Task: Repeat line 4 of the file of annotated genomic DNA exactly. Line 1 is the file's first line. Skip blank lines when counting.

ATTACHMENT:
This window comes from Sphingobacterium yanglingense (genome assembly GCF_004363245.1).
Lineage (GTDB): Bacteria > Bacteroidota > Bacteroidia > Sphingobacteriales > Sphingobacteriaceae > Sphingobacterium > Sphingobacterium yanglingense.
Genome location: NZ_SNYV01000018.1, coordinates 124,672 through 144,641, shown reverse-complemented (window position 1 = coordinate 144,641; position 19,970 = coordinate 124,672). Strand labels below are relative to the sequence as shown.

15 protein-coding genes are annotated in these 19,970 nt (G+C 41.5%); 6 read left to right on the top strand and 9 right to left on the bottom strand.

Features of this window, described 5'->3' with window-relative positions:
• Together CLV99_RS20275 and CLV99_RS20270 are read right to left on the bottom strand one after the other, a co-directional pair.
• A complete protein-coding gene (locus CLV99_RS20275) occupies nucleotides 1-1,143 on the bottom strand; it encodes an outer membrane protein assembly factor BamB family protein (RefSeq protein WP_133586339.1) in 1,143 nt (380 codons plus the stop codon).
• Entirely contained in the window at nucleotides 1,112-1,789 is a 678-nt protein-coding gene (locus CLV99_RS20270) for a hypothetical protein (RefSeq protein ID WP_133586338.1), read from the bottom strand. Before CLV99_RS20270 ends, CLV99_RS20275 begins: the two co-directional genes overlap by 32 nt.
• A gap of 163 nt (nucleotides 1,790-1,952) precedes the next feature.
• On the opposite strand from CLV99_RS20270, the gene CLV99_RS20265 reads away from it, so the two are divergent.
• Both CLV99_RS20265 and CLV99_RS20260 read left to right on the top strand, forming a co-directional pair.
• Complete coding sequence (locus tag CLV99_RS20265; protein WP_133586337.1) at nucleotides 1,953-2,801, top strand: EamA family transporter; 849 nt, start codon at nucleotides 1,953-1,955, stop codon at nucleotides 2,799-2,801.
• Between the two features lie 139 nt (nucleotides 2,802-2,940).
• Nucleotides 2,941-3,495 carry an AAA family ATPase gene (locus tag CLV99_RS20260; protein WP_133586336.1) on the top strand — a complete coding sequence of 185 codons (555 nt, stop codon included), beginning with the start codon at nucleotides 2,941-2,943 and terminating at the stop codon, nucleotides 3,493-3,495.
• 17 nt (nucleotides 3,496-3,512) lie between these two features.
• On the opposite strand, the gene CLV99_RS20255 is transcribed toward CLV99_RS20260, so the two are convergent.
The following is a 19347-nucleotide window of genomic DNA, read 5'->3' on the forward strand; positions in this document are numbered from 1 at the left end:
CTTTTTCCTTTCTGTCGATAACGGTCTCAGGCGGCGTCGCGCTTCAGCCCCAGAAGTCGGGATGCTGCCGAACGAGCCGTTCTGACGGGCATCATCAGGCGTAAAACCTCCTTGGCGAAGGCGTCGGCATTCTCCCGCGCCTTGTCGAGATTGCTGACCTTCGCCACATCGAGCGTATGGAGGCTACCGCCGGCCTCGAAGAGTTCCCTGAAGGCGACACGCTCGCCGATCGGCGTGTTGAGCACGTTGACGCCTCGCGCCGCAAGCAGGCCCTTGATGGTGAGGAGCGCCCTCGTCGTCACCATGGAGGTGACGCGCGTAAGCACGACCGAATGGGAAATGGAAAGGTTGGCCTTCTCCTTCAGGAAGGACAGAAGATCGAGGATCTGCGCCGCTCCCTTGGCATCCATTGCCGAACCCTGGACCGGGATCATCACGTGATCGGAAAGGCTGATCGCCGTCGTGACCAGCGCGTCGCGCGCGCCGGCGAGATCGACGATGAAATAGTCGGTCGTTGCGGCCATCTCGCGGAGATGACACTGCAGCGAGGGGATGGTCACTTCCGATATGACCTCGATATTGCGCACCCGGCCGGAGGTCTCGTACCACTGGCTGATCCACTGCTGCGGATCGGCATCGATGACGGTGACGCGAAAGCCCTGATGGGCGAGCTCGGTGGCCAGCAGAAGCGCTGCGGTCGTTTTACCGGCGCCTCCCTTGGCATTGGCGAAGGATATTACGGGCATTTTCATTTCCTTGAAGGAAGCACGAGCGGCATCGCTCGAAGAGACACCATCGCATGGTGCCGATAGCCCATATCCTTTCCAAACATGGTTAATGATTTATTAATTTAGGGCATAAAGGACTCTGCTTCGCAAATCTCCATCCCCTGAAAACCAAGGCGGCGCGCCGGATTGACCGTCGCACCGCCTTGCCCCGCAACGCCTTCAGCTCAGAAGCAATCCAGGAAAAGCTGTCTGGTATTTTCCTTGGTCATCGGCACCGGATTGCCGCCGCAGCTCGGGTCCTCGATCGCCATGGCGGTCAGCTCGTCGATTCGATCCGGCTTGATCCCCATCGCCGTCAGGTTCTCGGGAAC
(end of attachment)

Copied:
15 protein-coding genes are annotated in these 19,970 nt (G+C 41.5%); 6 read left to right on the top strand and 9 right to left on the bottom strand.